We started by playing a game with them in which one of us would say a statement such as “jump forward if you like candy” and if they did they would jump forward. They really seemed to enjoy this game, trying to jump further forward than their friends. After that we played the name game and asked them to give us their name age and an animal that started with the first letter of their name. This went well, yet, the only downfall was that we could not hear the kids because the room was so large and there were so many people in it. After this, we played another game in which each kid was given and animal and they then had to find their pair without speaking, just using motion and noises. Most of them liked this game while others found it pointless and childish. Lastly, we started to explain the storyline of act 1 to them. To my surprise, there were a lot of kids who were really interested by the play, while others balked at the size of the packed of lines we handed to them. Hopefully some of the kids to sparked an interest in the play will return next week.

All in all, I think this session went really well. Our goal for next week is to start delving more into the play while still playing games. We also hope to get a room dedicated to just our group so that we will be able to hear everyone.

We were unable to meet with any of the kids from St. Joseph’s Villa this week because there was a campus-wide event that was happening in their chapel at the same time we are scheduled to meet. So our group focused on cutting down our script even further, which is difficult because Act III is long and we do not want to have our kids lose focus or interest because of the length. We also ended up cutting a couple characters from the scene, such as Feste, if they lacked important lines because we know that we won’t have many kids and don’t want to have them all playing multiple parts.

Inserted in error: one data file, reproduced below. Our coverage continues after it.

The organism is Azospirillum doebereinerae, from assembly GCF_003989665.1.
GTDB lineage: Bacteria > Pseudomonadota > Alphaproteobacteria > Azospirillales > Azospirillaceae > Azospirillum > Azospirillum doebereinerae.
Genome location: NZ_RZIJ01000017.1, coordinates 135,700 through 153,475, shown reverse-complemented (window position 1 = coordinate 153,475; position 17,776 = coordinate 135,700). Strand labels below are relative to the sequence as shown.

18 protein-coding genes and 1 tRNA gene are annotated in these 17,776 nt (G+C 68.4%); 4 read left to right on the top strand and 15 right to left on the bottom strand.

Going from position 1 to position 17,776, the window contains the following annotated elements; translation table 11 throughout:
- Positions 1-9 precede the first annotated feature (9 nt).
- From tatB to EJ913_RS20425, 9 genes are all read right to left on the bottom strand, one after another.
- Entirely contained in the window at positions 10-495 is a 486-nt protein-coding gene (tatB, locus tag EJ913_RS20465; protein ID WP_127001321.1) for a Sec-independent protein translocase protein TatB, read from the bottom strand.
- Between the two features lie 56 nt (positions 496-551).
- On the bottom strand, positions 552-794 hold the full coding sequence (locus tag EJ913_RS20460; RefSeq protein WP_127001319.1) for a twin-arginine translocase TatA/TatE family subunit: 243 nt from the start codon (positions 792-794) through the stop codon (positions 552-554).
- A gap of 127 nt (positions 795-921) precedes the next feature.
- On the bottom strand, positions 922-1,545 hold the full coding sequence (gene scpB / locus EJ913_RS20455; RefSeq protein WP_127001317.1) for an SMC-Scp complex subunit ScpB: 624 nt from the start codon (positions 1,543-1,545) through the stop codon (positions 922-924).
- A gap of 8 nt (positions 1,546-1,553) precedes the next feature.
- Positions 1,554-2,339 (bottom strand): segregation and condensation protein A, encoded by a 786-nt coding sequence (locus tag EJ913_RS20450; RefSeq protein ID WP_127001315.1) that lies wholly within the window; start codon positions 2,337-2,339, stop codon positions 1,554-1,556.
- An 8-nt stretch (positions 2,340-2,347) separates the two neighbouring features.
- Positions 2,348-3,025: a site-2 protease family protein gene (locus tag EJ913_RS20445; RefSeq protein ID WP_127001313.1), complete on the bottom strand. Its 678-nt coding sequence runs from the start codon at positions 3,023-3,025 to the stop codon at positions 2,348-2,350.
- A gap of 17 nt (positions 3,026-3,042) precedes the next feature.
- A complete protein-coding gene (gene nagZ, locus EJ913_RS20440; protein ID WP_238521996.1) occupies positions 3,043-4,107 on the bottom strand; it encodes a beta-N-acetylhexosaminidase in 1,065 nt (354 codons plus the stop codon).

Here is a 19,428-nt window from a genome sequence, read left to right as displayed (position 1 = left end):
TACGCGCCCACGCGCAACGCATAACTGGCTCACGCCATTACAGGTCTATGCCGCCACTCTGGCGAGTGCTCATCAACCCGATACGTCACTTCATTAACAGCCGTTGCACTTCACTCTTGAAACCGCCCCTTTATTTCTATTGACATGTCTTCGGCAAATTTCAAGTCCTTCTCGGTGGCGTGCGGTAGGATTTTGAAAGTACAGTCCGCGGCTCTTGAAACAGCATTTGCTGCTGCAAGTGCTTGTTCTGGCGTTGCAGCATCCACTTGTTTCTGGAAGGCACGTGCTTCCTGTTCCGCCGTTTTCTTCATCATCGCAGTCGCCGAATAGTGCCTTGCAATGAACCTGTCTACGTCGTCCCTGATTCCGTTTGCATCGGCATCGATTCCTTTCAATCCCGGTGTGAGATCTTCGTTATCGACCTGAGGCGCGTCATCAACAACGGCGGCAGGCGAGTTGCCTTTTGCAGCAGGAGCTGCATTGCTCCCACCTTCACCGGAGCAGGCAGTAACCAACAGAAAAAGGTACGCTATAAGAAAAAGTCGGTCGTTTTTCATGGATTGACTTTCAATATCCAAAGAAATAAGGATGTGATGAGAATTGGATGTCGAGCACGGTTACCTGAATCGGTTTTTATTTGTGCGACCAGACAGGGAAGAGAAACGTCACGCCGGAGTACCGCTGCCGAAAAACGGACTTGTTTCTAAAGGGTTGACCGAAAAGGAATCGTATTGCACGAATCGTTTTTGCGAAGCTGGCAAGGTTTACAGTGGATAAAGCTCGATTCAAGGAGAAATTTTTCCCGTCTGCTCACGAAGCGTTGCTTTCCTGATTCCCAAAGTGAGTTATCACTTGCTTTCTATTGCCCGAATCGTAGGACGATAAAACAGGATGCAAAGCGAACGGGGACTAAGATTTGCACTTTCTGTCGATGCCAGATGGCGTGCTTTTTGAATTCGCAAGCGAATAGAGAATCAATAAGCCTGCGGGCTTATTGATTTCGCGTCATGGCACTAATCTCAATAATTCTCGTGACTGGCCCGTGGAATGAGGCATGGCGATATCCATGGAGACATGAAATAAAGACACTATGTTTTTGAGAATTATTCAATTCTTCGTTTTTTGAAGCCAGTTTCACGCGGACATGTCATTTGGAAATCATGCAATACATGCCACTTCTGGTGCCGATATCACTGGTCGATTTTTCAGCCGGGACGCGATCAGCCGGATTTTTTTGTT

I am worried and a little bit nervous about the lack of consistency that we have experienced so far because we have yet to meet with our group and do not even know if we will have more than 2 or 3 steady players for our act. Because there are two groups working with St. Joseph’s, it is hard to get enough kids for both acts, and since the other group started before us, they already have some of the kids who would be interested in acting. I am looking forward to this Thursday, and keeping my fingers crossed that everything works out. Timone, who has been helping us, is really engaged with the students at the Villa, and I am confident that he will help recruit a few of them to act with us.